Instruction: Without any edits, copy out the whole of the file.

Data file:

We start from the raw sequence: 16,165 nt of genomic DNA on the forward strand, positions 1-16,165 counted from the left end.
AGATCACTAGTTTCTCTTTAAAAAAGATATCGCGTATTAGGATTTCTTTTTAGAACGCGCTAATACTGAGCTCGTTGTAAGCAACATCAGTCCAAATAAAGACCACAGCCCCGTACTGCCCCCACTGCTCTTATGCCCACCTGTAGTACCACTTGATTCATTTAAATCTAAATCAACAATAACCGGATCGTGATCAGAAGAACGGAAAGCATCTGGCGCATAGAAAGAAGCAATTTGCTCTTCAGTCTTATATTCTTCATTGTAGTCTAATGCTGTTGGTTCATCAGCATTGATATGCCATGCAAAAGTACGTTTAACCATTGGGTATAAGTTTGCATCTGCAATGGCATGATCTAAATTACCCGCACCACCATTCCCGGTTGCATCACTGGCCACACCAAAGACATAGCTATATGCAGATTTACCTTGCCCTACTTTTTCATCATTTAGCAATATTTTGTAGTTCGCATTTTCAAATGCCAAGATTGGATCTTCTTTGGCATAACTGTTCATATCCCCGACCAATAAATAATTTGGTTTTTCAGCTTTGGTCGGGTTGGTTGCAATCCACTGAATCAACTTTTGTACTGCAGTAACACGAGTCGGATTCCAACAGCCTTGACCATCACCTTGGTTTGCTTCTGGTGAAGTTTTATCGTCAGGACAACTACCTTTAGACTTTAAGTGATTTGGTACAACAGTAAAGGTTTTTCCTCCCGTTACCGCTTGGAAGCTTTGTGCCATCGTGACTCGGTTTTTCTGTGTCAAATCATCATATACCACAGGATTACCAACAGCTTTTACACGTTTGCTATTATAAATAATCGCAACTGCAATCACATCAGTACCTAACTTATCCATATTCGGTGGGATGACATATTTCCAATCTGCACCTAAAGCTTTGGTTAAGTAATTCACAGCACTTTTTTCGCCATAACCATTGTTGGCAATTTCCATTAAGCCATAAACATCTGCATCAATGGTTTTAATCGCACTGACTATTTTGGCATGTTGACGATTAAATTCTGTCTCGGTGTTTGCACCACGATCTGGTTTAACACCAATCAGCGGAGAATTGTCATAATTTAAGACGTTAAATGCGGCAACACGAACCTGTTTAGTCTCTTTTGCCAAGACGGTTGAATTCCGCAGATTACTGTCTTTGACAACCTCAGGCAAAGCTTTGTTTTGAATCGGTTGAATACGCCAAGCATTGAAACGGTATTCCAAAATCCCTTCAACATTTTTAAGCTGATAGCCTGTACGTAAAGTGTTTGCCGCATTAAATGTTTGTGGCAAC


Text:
We start from the raw sequence: 16,165 nt of genomic DNA on the forward strand, positions 1-16,165 counted from the left end.
AGATCACTAGTTTCTCTTTAAAAAAGATATCGCGTATTAGGATTTCTTTTTAGAACGCGCTAATACTGAGCTCGTTGTAAGCAACATCAGTCCAAATAAAGACCACAGCCCCGTACTGCCCCCACTGCTCTTATGCCCACCTGTAGTACCACTTGATTCATTTAAATCTAAATCAACAATAACCGGATCGTGATCAGAAGAACGGAAAGCATCTGGCGCATAGAAAGAAGCAATTTGCTCTTCAGTCTTATATTCTTCATTGTAGTCTAATGCTGTTGGTTCATCAGCATTGATATGCCATGCAAAAGTACGTTTAACCATTGGGTATAAGTTTGCATCTGCAATGGCATGATCTAAATTACCCGCACCACCATTCCCGGTTGCATCACTGGCCACACCAAAGACATAGCTATATGCAGATTTACCTTGCCCTACTTTTTCATCATTTAGCAATATTTTGTAGTTCGCATTTTCAAATGCCAAGATTGGATCTTCTTTGGCATAACTGTTCATATCCCCGACCAATAAATAATTTGGTTTTTCAGCTTTGGTCGGGTTGGTTGCAATCCACTGAATCAACTTTTGTACTGCAGTAACACGAGTCGGATTCCAACAGCCTTGACCATCACCTTGGTTTGCTTCTGGTGAAGTTTTATCGTCAGGACAACTACCTTTAGACTTTAAGTGATTTGGTACAACAGTAAAGGTTTTTCCTCCCGTTACCGCTTGGAAGCTTTGTGCCATCGTGACTCGGTTTTTCTGTGTCAAATCATCATATACCACAGGATTACCAACAGCTTTTACACGTTTGCTATTATAAATAATCGCAACTGCAATCACATCAGTACCTAACTTATCCATATTCGGTGGGATGACATATTTCCAATCTGCACCTAAAGCTTTGGTTAAGTAATTCACAGCACTTTTTTCGCCATAACCATTGTTGGCAATTTCCATTAAGCCATAAACATCTGCATCAATGGTTTTAATCGCACTGACTATTTTGGCATGTTGACGATTAAATTCTGTCTCGGTGTTTGCACCACGATCTGGTTTAACACCAATCAGCGGAGAATTGTCATAATTTAAGACGTTAAATGCGGCAACACGAACCTGTTTAGTCTCTTTTGCCAAGACGGTTGAATTCCGCAGATTACTGTCTTTGACAACCTCAGGCAAAGCTTTGTTTTGAATCGGTTGAATACGCCAAGCATTGAAACGGTATTCCAAAATCCCTTCAACATTTTTAAGCTGATAGCCTGTACGTAAAGTGTTTGCCGCATTAAATGTTTGTGGCAAC